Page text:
As soon as Araspes was gone, Panthea, who supposed that he had really fled for fear of the indignation of the king, in consequence of his unfaithfulness to his trust, sent to Cyrus a message, expressing her regret at the unworthy conduct and the flight of Araspes, and saying that she could, and gladly would, if he consented, repair the loss which the desertion of Araspes occasioned by sending for her own husband. He was, she said, dissatisfied with the government under which he lived, having been cruelly and tyrannically treated by the prince. “If you will allow me to send for him,” she added, “I am sure he will come and join your army; and I assure you that you will find him a much more faithful and devoted servant than Araspes has been.”

Cyrus consented to this proposal, and Panthea sent for Abradates. Abradates came at the head of two thousand horse, which formed a very important addition to the forces under [240] Cyrus’s command. The meeting between Panthea and her husband was joyful in the extreme. When Abradates learned from his wife how honorable and kind had been the treatment which Cyrus had rendered to her, he was overwhelmed with a sense of gratitude, and he declared that he would do the utmost in his power to requite the obligations he was under.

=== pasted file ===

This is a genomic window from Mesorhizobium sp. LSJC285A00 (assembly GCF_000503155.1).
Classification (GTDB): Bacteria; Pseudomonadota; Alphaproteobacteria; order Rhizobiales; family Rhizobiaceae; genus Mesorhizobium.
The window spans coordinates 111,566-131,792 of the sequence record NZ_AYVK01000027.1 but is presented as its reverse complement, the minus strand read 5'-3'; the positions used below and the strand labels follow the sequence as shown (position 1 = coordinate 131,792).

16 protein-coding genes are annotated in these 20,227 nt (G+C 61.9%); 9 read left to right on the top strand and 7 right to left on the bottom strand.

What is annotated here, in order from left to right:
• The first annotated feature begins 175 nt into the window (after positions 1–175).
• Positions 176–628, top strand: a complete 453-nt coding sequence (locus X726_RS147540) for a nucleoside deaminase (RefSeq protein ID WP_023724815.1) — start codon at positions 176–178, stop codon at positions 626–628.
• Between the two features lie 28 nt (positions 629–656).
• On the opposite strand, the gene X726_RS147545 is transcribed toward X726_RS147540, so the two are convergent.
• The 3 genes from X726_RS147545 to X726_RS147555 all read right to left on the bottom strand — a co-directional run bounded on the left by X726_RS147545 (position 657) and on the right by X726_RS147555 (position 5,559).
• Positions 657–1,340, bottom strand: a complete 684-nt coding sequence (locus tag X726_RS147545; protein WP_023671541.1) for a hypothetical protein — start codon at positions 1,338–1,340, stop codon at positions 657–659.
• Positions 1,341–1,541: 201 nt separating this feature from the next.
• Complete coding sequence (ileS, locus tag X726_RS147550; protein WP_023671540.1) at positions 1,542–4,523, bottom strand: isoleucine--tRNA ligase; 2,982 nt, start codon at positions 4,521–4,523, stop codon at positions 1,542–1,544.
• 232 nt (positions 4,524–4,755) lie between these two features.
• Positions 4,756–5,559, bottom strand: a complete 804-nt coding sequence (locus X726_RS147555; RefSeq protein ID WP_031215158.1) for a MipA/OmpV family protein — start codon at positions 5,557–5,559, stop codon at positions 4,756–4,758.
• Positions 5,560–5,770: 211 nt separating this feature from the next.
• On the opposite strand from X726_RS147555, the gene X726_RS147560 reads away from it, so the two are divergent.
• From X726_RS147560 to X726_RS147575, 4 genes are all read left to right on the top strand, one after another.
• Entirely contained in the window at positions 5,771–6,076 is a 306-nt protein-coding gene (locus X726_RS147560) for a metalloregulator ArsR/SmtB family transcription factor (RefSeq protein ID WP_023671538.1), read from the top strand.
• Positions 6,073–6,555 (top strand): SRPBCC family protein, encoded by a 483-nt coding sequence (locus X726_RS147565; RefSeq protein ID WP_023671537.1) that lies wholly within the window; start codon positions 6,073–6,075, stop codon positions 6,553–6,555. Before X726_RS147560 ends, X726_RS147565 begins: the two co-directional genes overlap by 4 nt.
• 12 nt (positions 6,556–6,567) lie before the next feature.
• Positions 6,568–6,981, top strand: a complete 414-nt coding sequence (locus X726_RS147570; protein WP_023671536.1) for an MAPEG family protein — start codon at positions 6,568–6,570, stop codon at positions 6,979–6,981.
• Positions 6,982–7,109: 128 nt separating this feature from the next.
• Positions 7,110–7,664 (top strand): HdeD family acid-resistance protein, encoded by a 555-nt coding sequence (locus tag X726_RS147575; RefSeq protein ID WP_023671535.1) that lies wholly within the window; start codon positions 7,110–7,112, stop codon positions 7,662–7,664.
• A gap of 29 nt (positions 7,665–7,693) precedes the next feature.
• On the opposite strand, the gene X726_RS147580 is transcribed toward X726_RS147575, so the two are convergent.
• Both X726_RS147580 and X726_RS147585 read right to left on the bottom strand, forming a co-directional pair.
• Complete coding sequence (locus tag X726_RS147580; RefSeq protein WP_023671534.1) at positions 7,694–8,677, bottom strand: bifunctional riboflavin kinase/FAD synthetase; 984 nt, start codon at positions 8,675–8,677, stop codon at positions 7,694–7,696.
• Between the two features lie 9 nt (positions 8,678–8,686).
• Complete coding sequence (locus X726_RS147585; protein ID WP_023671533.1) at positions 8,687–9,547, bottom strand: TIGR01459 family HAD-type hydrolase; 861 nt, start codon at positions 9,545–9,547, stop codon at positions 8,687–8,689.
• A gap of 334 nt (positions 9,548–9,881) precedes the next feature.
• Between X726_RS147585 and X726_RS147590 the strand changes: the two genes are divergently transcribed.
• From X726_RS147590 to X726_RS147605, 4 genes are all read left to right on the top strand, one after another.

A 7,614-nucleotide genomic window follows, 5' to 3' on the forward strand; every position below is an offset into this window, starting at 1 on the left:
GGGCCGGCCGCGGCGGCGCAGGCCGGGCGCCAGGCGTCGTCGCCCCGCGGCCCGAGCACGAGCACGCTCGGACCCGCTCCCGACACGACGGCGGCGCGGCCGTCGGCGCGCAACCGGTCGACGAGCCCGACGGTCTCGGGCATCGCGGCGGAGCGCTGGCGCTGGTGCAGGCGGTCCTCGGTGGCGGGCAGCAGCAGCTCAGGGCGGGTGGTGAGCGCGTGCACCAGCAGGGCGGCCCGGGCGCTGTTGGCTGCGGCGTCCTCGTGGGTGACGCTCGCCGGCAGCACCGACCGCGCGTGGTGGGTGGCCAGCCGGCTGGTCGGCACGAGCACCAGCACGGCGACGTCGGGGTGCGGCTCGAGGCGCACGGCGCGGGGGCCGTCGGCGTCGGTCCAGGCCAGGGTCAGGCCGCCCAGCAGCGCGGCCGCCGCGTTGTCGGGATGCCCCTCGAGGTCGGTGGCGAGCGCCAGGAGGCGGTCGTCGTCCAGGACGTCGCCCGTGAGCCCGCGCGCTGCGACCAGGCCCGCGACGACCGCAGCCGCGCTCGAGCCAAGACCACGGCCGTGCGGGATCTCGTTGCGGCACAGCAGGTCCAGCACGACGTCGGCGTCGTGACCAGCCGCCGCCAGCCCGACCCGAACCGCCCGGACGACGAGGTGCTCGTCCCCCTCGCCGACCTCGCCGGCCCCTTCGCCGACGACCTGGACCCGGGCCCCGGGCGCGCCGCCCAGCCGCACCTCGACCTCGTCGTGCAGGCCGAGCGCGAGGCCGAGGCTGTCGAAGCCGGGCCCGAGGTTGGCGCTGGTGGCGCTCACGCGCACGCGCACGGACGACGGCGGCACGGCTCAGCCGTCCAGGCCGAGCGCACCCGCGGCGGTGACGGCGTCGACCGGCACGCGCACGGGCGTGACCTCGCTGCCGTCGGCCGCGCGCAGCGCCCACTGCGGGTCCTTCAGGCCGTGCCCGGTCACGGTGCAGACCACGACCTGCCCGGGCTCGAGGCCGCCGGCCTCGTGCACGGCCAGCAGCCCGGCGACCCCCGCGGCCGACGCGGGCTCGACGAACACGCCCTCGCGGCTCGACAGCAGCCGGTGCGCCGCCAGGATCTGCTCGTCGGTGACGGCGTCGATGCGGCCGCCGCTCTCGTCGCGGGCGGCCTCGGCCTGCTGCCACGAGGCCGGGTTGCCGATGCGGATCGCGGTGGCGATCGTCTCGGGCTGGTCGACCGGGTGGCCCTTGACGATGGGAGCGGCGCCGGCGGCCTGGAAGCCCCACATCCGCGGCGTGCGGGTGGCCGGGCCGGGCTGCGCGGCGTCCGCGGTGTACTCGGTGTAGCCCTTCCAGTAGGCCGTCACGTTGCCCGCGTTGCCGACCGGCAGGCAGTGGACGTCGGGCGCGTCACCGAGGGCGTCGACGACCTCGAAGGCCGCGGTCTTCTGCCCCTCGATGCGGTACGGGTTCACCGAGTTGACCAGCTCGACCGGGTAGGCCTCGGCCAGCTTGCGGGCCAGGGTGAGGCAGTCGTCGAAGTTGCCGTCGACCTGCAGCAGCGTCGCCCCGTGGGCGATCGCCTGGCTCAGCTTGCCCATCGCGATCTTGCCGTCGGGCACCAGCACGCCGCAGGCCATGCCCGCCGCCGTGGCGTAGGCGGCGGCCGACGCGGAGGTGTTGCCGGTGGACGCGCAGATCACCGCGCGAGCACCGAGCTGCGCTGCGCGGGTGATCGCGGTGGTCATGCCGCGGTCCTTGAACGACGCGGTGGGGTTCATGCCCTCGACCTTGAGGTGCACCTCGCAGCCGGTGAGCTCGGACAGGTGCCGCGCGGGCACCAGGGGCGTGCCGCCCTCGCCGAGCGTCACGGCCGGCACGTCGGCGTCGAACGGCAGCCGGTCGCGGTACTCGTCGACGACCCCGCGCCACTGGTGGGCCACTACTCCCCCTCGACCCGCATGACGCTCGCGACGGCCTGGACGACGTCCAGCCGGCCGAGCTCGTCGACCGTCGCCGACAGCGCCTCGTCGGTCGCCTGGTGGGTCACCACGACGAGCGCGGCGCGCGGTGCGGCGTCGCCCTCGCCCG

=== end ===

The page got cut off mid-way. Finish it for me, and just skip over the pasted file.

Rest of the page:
Abradates entered at once, with great ardor and zeal, into plans for making the force which he had brought as efficient as possible in the service of Cyrus. He observed that Cyrus was interested, at that time, in attempting to build and equip a corps of armed chariots, such as were often used in fields of battle in those days. This was a very expensive sort of force, corresponding, in that respect, with the artillery used in modern times. The carriages were heavy and strong, and were drawn generally by two horses. They had short, scythe-like blades of steel projecting from the axle-trees on each side, by which the ranks of the enemy were mowed down when the carriages were driven among them. The chariots were made to contain, besides the driver of the horses, one or more warriors, each armed in the completest manner. These warriors stood on the floor of the vehicle, [243] and fought with javelins and spears. The great plains which abound in the interior countries of Asia were very favorable for this species of warfare.